creating interactive screen saver with daydream logicchip thumb

Creating Interactive Screen Saver with Daydream

DayDreams are interactive screensavers launched when a charging device is idle, or docked in a desk dock. Dreams provide another modality for apps to express themselves, tailored for an exhibition/lean-back experience. So it’s found here and an official example can be found here. DayDream feature was introduced in  Android 4.2,brings this kind of laid-back, whimsical experience to Android phones and tablets that would otherwise be sleeping.However if you haven’t checked it out, you can turn it on in the Settings app, in Display > Daydream touch When to Daydream to enable the feature when charging or docking or both in some cases.

An attract mode for apps

Apps that support Daydream can also take advantage of the full Android UI toolkit in this mode, which means it’s easy to take existing components of your app — including layouts, animations, 3D, and custom views—and remix them for a more ambient presentation.

And since you can use touchscreen input in this mode as well, you can provide a richly interactive experience if you choose.

.Daydream also provides an opportunity for your app to show off a little bit. However you can choose to hide some of your app’s complexity in favor of one or more visually compelling experiences that can entertain from across a room, possibly drawing the user into your full app, like a video game’s attract mode.

The architecture of a Daydream

In fact each Daydream implementation is a subclass of android.service.dreams.DreamService. When you extend DreamService, you’ll have access to a simple Activity-like life-cycle API.

As a matter of fact to be available to the system, your DreamService should be declared in the manifest as follows:

                <action android:name="android.service.dreams.DreamService" />
                <category android:name="android.intent.category.DEFAULT" />

                android:resource="@xml/dream_info" />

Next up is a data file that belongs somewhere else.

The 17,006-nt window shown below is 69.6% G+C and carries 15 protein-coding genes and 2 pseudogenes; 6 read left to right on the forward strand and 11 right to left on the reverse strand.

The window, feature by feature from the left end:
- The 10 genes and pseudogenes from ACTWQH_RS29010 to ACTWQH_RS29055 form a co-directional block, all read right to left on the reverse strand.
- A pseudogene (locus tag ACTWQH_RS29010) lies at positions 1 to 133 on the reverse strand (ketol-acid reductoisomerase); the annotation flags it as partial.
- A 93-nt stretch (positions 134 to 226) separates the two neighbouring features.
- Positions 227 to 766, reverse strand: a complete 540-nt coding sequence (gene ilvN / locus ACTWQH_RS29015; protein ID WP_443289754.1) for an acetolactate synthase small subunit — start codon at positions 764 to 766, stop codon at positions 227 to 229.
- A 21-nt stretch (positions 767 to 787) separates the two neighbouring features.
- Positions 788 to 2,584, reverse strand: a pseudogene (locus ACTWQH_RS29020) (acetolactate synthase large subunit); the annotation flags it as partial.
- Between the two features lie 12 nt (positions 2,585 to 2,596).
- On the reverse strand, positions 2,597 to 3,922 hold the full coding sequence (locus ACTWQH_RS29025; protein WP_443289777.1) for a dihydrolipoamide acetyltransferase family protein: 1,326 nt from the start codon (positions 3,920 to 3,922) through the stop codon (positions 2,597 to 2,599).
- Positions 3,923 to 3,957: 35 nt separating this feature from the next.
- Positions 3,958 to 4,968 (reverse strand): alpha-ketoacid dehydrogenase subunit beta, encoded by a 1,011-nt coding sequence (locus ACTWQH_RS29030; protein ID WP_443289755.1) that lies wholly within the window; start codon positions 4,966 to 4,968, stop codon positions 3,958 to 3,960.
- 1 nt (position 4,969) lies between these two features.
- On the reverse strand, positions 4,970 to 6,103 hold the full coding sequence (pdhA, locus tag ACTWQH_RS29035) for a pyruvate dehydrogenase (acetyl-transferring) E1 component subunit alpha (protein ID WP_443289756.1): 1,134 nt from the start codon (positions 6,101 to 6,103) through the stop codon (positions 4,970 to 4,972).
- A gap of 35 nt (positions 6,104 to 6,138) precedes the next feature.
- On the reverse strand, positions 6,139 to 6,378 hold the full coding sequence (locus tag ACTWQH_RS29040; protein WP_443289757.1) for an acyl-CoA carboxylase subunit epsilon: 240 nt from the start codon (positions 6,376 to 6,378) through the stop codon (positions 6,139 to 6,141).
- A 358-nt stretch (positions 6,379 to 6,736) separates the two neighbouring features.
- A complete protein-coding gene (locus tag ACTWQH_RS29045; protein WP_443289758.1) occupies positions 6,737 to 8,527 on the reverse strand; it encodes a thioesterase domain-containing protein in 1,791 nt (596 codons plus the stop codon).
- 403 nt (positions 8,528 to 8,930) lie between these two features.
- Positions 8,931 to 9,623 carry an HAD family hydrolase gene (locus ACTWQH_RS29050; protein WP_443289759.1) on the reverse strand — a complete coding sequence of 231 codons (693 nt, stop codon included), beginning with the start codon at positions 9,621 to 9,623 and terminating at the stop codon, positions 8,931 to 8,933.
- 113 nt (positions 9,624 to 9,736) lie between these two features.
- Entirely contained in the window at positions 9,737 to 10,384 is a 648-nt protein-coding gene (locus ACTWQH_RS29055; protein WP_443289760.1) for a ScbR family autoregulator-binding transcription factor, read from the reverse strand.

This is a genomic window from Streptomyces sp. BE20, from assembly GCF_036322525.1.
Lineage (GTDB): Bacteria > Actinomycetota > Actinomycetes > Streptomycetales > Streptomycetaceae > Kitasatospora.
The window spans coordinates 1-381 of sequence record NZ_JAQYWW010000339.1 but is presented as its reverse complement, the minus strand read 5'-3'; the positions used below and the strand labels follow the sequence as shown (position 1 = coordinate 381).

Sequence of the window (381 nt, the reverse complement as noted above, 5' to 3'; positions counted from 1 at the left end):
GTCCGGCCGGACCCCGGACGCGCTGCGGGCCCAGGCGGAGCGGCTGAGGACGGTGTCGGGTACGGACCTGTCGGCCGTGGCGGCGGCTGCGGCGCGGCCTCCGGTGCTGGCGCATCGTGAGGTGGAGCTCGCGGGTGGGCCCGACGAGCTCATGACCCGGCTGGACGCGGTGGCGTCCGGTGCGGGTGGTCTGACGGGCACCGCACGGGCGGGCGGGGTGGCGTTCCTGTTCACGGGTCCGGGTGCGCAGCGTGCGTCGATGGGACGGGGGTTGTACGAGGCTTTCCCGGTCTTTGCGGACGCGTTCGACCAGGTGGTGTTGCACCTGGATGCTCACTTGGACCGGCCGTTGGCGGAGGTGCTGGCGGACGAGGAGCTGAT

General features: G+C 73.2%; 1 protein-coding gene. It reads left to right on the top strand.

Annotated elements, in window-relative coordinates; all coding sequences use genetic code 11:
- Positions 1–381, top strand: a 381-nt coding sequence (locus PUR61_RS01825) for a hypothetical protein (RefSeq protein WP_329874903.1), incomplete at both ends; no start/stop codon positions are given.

Daydream is only available on devices running version 4.2 of Android , which is API Level 17 and above.When targeting api level 21 and above, you must declare the service in your manifest file with the BIND_DREAM_SERVICE permission.

In fact additional information is specified with the <meta-data> element. So additional information for the dream is defined using the <dream> element in a separate XML file. As a result it allows you to point to an XML resource that specifies a settings Activity specific to your Daydream. Currently, the only addtional information you can provide is for a settings activity that allows the user to configure the dream behavior  For example:


<dream xmlns:android=""
    android:settingsActivity="com.logicchip.blog_15_daydream.MainActivity" />

This makes a Settings button available alongside your dream’s listing in the system settings, which when pressed opens the specified activity.

In order to specify your dream layout, call setContentView(View), typically during the onAttachedToWindow() callback For example:

public class DayDream extends DreamService {

    Handler handler;
    Runnable runnable;
    SimpleDateFormat simpleDateFormat;
    Calendar calander;

    public void onAttachedToWindow() {
        // Hide system UI
        // Set the dream layout

    public void onDreamingStarted() {

    public void TimeChange12(){
        handler = new Handler();
        runnable = new Runnable() {
            public void run() {
                handler.postDelayed(this, 1000);
                try {
                    calander = Calendar.getInstance();
                    simpleDateFormat = new SimpleDateFormat("hh : mm : ss");
                    TextView txtTime= (TextView)findViewById(;

                } catch (Exception e) {
        handler.postDelayed(runnable, 0);

Consequently layout for dreaming can be whatever we like,  can include animation interactive ui etc.However, be aware that if your screen saver is using too much of the available processing resources, the Android system will stop it from running to allow the device to charge properly.

<?xml version="1.0" encoding="utf-8"?>
<RelativeLayout xmlns:android=""

        android:text="23 : 59 : 59"



Even so “Creating Interactive Screen Saver with Daydream” is explained above you can still download it from here, You can modify the code us u like. In like manner feel free to comment your doubt’s below. Does our tutorials help you then help as spread the word, like and share.


2 thoughts on “Creating Interactive Screen Saver with Daydream”

  1. Hi –

    It looks like you have something here that could help me, but it seems to have been written for those with lots of experience.

    I’m pretty new to Android programming. When I create the project, which options do I choose? No Activity? Empty Activity? Something else?

    When I try to get the permission BIND_DREAM_SERVICE I get a message indicating that that’s a “system” permission. How do I get around that?

    When I try to register the service in the manifest, the line
    causes a “not resolved” message for .DayDream.

    how do I get around these problems?


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